I have just finished reading "Der Zauberberg" by Thomas Mann and I couldn't help but notice that the author often leaves out the auxiliary verb (especially in the form of hatte) when writing in pluperfect. Here's an example:

Bequem und nicht ohne Würde trug er auf seinen Schultern die hohe Zivilisation, welche die herrschende Oberschicht der handelstreibenden Stadtdemokratie ihren Kindern vererbt [hatte].

I've added the [hatte] where it should be - it's not in the text. There are numerous other sentences like this that I could quote. It's just the first example I could find.

Being german myself, I can safely say that in modern Standard German it would be highly unusual if not plainly wrong to leave out the auxiliary verb like this. I couldn't find any rules about when it's allowed to be left out.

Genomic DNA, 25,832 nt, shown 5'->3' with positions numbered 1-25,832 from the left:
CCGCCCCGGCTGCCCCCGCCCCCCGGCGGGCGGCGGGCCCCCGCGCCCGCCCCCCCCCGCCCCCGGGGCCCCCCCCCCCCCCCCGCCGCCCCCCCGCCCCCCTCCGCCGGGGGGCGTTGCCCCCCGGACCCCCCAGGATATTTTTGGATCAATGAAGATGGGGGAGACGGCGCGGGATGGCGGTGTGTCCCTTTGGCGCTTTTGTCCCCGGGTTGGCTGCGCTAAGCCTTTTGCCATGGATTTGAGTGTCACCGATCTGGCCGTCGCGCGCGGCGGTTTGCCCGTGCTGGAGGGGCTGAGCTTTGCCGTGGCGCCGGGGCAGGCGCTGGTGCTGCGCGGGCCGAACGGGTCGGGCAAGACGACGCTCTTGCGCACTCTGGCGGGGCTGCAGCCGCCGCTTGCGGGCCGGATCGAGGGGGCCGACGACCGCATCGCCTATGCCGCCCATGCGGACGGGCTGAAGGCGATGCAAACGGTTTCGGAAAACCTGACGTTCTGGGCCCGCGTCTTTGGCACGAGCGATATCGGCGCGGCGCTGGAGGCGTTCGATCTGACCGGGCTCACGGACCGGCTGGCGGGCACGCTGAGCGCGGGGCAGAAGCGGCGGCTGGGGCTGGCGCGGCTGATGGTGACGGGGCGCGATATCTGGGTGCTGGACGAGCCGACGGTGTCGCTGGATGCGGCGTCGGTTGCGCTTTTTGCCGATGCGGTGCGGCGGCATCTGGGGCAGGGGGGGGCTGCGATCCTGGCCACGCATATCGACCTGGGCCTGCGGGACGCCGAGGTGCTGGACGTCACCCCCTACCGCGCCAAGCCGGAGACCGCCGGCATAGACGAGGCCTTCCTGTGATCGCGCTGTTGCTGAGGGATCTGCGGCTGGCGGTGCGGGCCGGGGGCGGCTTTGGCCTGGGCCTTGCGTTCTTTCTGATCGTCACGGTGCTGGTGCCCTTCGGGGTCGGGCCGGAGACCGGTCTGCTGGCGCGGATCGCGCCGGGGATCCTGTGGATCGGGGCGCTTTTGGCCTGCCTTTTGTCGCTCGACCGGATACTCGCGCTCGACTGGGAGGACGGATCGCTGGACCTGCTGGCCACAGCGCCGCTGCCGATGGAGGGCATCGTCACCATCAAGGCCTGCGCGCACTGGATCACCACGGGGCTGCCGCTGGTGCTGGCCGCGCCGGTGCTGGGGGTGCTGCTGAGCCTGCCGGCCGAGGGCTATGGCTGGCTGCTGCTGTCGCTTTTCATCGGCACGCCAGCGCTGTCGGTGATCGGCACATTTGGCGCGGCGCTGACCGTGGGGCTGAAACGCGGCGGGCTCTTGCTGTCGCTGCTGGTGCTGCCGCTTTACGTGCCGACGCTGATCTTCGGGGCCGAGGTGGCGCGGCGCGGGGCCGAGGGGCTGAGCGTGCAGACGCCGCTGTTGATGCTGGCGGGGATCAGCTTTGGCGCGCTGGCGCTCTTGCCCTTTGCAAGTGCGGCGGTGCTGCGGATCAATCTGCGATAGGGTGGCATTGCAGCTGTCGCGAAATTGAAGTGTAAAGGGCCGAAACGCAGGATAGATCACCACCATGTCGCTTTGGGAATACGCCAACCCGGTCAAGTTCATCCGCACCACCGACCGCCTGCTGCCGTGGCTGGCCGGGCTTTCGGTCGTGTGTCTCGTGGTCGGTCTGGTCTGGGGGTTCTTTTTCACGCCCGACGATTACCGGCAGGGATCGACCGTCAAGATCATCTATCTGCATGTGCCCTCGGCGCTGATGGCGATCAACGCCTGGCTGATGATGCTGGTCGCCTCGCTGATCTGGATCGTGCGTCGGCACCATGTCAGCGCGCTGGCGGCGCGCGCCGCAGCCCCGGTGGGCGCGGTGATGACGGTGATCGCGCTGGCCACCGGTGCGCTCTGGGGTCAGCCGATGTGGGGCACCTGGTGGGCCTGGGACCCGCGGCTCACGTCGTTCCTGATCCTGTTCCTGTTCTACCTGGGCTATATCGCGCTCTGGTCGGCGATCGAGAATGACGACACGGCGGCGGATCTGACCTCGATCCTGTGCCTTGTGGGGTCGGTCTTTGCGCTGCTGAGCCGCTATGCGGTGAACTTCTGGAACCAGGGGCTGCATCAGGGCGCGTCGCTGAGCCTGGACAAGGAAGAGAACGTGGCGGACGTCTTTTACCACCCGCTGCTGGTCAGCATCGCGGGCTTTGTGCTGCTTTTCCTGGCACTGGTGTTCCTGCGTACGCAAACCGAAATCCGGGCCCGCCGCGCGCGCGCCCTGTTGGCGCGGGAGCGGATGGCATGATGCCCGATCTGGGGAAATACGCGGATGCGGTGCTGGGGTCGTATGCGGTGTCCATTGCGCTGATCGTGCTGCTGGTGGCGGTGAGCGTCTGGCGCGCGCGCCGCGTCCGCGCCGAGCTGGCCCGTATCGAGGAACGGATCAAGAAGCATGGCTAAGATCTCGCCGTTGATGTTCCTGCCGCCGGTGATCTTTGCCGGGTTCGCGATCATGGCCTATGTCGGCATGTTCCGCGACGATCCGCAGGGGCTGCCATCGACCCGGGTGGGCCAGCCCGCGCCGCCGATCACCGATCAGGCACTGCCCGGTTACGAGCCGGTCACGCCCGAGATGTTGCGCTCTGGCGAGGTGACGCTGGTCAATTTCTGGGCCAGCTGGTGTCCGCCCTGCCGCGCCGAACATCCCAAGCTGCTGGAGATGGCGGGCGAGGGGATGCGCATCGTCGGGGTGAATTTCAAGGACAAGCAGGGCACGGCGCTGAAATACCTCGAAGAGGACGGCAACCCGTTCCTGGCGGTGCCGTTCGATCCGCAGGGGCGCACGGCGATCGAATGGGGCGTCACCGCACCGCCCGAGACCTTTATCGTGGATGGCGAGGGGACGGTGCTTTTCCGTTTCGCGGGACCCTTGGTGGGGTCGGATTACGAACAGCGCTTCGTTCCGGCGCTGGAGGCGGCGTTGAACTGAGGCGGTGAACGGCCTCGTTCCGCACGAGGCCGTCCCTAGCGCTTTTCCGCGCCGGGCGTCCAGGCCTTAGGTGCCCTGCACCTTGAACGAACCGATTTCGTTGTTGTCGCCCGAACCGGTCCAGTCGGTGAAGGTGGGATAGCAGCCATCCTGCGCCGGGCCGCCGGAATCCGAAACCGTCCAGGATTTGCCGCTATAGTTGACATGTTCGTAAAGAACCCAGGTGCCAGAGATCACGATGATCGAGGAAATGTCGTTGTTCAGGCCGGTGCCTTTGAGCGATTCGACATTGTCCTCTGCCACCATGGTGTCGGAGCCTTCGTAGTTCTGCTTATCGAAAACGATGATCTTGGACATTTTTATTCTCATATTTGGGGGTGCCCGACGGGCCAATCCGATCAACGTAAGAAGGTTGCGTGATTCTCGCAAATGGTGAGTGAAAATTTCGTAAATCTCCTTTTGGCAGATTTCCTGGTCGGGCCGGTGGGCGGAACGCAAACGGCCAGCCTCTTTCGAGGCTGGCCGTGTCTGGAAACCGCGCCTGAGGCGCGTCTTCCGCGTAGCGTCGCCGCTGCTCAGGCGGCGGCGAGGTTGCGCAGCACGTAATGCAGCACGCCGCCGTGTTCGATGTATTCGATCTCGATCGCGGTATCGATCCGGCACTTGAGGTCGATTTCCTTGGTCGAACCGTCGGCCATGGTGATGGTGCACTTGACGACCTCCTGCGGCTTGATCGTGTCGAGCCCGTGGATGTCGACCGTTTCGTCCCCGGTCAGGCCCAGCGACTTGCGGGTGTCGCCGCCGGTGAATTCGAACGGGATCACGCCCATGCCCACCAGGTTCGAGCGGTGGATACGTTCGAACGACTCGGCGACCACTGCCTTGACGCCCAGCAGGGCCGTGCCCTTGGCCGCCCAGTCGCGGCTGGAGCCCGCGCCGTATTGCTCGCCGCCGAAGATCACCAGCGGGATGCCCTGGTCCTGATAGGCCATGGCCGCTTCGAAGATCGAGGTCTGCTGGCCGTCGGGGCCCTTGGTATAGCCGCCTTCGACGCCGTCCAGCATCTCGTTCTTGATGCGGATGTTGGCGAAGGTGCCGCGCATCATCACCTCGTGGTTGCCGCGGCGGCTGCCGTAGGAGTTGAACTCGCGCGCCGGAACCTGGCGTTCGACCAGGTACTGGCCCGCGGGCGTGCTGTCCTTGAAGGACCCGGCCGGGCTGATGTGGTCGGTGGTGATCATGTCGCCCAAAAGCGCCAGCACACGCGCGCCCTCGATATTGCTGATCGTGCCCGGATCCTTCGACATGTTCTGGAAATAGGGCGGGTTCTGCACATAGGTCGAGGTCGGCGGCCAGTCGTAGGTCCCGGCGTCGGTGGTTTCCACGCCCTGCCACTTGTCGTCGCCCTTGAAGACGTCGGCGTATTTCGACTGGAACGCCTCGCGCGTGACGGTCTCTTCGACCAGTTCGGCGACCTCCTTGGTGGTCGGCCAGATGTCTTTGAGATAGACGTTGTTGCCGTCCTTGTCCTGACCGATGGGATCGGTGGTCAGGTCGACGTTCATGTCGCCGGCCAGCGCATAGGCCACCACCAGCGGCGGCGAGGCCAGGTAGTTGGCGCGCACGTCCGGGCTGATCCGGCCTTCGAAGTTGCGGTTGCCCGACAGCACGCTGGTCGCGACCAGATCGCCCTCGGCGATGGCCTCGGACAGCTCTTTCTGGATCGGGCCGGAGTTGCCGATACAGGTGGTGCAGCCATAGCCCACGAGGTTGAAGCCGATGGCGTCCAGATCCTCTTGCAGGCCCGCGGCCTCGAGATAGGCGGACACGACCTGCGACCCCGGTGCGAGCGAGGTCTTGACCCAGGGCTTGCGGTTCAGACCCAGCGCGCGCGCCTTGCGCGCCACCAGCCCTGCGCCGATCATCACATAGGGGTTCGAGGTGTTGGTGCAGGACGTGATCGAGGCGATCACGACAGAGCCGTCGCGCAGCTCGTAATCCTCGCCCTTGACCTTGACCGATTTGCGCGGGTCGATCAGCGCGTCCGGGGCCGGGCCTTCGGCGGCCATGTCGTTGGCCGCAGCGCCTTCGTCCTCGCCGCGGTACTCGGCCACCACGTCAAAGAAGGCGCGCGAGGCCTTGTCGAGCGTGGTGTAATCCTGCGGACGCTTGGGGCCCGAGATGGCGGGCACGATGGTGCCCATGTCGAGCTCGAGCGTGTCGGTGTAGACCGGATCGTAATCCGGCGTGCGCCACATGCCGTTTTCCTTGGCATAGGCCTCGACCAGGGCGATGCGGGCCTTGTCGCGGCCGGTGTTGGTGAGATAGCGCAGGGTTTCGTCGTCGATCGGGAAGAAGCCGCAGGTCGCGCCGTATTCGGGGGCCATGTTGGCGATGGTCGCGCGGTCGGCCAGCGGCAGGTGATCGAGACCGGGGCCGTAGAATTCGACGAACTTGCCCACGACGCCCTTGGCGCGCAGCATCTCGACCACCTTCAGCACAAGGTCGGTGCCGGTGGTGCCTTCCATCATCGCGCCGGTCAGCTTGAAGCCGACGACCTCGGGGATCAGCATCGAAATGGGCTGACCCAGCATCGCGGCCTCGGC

So what is going on? Is it just an old grammar rule that I am not used to, or maybe just writing style?


1 Answer 1


I think puck is right in taking it as present tense. This makes sense in the context. What Mann is after here is the observation that this dignity is passed on to the next generation like a heritage. An on-going phenomenon, not his personal fate (comfortably on his shoulders, anyway).

To leave out the auxiliary as in:

Ich erinnerte mich an den Wein, den ich zuvor getrunken, und ...

the sentence of Zaubergerg is too long (ha!) and precise. But "vererbt" is zweideutig, probably not intended. I think the p.q. perfect interpretaion is far-fetched (but interesting).

It does not even matter too much which way you take it. The "Oberschicht" (not his familiy!) has passed it on to him, and he himself will pass it on. Somwehere else it is being passed on right now, and I do not know if it is in the light or in the dark.

Maybe there are better examples, as you suggest.

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